Confined Catalytic Janus Swimmers in a Crowded Channel: Geometry-Driven Rectification Transients and Directional Locking
HL. Yu, A. Kopach, VR. Misko, AA. Vasylenko, D. Makarov, F. Marchesoni, F. Nori, L. Baraban, G. Cuniberti
Small 12, 5882-5890 (2016)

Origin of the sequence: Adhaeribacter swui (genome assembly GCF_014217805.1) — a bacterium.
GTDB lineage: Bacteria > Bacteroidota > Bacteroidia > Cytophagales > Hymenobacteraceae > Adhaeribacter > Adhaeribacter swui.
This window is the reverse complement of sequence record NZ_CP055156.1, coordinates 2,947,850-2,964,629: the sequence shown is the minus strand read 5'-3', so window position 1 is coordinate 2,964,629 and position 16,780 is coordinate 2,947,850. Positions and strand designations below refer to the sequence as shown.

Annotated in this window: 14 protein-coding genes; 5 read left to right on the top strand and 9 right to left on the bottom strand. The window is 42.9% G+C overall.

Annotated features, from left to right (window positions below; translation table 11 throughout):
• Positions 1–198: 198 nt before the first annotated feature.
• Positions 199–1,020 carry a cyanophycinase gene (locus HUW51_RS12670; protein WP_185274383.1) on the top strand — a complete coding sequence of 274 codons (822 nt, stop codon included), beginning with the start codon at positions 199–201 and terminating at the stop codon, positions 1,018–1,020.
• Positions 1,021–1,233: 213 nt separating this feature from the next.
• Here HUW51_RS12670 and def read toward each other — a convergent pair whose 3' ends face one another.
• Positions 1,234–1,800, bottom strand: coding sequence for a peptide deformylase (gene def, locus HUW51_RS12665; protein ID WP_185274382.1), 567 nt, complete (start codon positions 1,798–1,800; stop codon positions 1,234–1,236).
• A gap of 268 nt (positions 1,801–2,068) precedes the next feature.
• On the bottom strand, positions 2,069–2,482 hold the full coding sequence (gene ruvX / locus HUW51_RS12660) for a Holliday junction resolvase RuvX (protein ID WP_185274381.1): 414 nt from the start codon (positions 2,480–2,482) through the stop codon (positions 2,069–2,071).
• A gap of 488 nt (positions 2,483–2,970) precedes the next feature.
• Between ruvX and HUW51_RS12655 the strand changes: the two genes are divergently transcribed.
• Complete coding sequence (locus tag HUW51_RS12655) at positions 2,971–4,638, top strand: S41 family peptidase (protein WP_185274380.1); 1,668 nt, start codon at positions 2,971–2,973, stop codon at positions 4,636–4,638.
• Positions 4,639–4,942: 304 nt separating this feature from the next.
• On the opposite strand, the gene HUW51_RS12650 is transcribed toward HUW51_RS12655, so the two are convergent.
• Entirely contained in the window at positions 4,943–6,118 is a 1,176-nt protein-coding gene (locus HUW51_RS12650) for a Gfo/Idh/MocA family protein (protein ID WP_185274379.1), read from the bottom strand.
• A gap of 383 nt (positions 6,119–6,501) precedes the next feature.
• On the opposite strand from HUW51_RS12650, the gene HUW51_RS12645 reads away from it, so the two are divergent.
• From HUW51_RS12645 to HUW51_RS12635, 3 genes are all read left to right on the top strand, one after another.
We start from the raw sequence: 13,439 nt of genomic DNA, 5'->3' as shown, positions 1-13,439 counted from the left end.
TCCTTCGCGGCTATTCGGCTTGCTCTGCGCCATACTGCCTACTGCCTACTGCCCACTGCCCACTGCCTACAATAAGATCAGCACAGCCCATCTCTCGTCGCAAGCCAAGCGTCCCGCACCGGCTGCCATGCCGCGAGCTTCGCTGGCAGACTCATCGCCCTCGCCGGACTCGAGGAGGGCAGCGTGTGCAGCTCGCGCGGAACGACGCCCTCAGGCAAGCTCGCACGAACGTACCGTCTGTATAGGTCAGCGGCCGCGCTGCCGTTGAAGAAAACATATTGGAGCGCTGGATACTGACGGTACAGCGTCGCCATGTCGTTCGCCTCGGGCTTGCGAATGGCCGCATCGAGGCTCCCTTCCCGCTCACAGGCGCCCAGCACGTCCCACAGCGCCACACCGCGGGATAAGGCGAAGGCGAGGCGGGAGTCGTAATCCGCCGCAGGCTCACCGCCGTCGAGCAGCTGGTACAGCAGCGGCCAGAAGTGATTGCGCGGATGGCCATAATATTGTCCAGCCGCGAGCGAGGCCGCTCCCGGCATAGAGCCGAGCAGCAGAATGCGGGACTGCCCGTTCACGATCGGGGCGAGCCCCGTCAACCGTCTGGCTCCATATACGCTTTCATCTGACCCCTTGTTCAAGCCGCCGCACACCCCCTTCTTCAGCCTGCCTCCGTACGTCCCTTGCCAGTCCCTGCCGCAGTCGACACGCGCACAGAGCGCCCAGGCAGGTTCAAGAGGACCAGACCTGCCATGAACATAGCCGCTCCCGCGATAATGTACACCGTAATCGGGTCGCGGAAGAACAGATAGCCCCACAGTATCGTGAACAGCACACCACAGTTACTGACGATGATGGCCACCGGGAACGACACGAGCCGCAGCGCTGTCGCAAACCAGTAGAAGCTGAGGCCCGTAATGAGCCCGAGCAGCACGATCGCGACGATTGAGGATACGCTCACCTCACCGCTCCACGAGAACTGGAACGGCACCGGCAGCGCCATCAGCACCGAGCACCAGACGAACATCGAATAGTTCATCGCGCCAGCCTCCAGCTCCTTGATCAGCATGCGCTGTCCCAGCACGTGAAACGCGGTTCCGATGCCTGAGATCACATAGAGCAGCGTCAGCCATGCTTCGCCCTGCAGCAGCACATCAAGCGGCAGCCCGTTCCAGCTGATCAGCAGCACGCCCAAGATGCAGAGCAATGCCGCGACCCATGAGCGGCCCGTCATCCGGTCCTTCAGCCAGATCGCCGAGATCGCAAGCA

Self-propelled Janus particles, acting as microscopic vehicles, have the potential to perform complex tasks on a microscopic scale, suitable, e.g., for environmental applications, on-chip chemical information processing, or in vivo drug delivery. Development of these smart nanodevices requires a better understanding of how synthetic swimmers move in crowded and confined environments that mimic actual biosystems, e.g., network of blood vessels. Here, the dynamics of self-propelled Janus particles interacting with catalytically passive silica beads in a narrow channel is studied both experimentally and through numerical simulations. Upon varying the area density of the silica beads and the width of the channel, active transport reveals a number of intriguing properties, which range from distinct bulk and boundary-free diffusivity at low densities, to directional "locking" and channel "unclogging" at higher densities, whereby a Janus swimmer is capable of transporting large clusters of passive particles.